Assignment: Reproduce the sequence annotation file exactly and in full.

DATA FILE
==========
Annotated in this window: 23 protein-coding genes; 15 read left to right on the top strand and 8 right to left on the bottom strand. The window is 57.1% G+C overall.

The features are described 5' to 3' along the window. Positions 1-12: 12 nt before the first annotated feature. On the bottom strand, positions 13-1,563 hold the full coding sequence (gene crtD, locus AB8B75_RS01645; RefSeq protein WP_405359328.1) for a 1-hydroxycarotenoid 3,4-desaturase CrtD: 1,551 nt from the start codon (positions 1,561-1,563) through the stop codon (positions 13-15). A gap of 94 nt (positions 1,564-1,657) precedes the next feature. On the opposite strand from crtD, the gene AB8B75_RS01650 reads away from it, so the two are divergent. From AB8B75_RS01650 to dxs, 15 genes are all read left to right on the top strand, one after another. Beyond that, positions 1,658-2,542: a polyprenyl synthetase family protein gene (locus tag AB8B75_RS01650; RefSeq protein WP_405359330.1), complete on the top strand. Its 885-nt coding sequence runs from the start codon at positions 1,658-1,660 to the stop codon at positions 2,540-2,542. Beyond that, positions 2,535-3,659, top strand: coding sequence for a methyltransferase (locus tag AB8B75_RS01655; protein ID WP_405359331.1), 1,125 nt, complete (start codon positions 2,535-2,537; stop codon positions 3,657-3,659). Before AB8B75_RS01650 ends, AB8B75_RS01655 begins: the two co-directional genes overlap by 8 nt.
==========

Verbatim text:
Annotated in this window: 23 protein-coding genes; 15 read left to right on the top strand and 8 right to left on the bottom strand. The window is 57.1% G+C overall.

The features are described 5' to 3' along the window. Positions 1-12: 12 nt before the first annotated feature. On the bottom strand, positions 13-1,563 hold the full coding sequence (gene crtD, locus AB8B75_RS01645; RefSeq protein WP_405359328.1) for a 1-hydroxycarotenoid 3,4-desaturase CrtD: 1,551 nt from the start codon (positions 1,561-1,563) through the stop codon (positions 13-15). A gap of 94 nt (positions 1,564-1,657) precedes the next feature. On the opposite strand from crtD, the gene AB8B75_RS01650 reads away from it, so the two are divergent. From AB8B75_RS01650 to dxs, 15 genes are all read left to right on the top strand, one after another. Beyond that, positions 1,658-2,542: a polyprenyl synthetase family protein gene (locus tag AB8B75_RS01650; RefSeq protein WP_405359330.1), complete on the top strand. Its 885-nt coding sequence runs from the start codon at positions 1,658-1,660 to the stop codon at positions 2,540-2,542. Beyond that, positions 2,535-3,659, top strand: coding sequence for a methyltransferase (locus tag AB8B75_RS01655; protein ID WP_405359331.1), 1,125 nt, complete (start codon positions 2,535-2,537; stop codon positions 3,657-3,659). Before AB8B75_RS01650 ends, AB8B75_RS01655 begins: the two co-directional genes overlap by 8 nt.